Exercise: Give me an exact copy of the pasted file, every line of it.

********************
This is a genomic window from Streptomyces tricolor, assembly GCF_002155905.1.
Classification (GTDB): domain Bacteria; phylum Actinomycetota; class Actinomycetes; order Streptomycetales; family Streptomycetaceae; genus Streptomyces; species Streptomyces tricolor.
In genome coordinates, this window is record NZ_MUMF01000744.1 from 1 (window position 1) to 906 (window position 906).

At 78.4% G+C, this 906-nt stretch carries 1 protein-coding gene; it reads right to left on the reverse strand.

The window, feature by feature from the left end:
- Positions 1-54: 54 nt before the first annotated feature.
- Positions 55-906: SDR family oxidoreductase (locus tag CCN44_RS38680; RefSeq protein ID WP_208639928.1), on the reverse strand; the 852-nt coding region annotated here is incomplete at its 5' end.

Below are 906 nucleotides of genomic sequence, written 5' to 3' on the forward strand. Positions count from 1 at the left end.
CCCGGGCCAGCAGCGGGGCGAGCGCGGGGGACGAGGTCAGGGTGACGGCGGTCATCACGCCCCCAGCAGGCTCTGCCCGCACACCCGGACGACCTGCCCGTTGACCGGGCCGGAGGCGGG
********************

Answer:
This is a genomic window from Streptomyces tricolor, assembly GCF_002155905.1.
Classification (GTDB): domain Bacteria; phylum Actinomycetota; class Actinomycetes; order Streptomycetales; family Streptomycetaceae; genus Streptomyces; species Streptomyces tricolor.
In genome coordinates, this window is record NZ_MUMF01000744.1 from 1 (window position 1) to 906 (window position 906).

At 78.4% G+C, this 906-nt stretch carries 1 protein-coding gene; it reads right to left on the reverse strand.

The window, feature by feature from the left end:
- Positions 1-54: 54 nt before the first annotated feature.
- Positions 55-906: SDR family oxidoreductase (locus tag CCN44_RS38680; RefSeq protein ID WP_208639928.1), on the reverse strand; the 852-nt coding region annotated here is incomplete at its 5' end.

Below are 906 nucleotides of genomic sequence, written 5' to 3' on the forward strand. Positions count from 1 at the left end.
CCCGGGCCAGCAGCGGGGCGAGCGCGGGGGACGAGGTCAGGGTGACGGCGGTCATCACGCCCCCAGCAGGCTCTGCCCGCACACCCGGACGACCTGCCCGTTGACCGGGCCGGAGGCGGG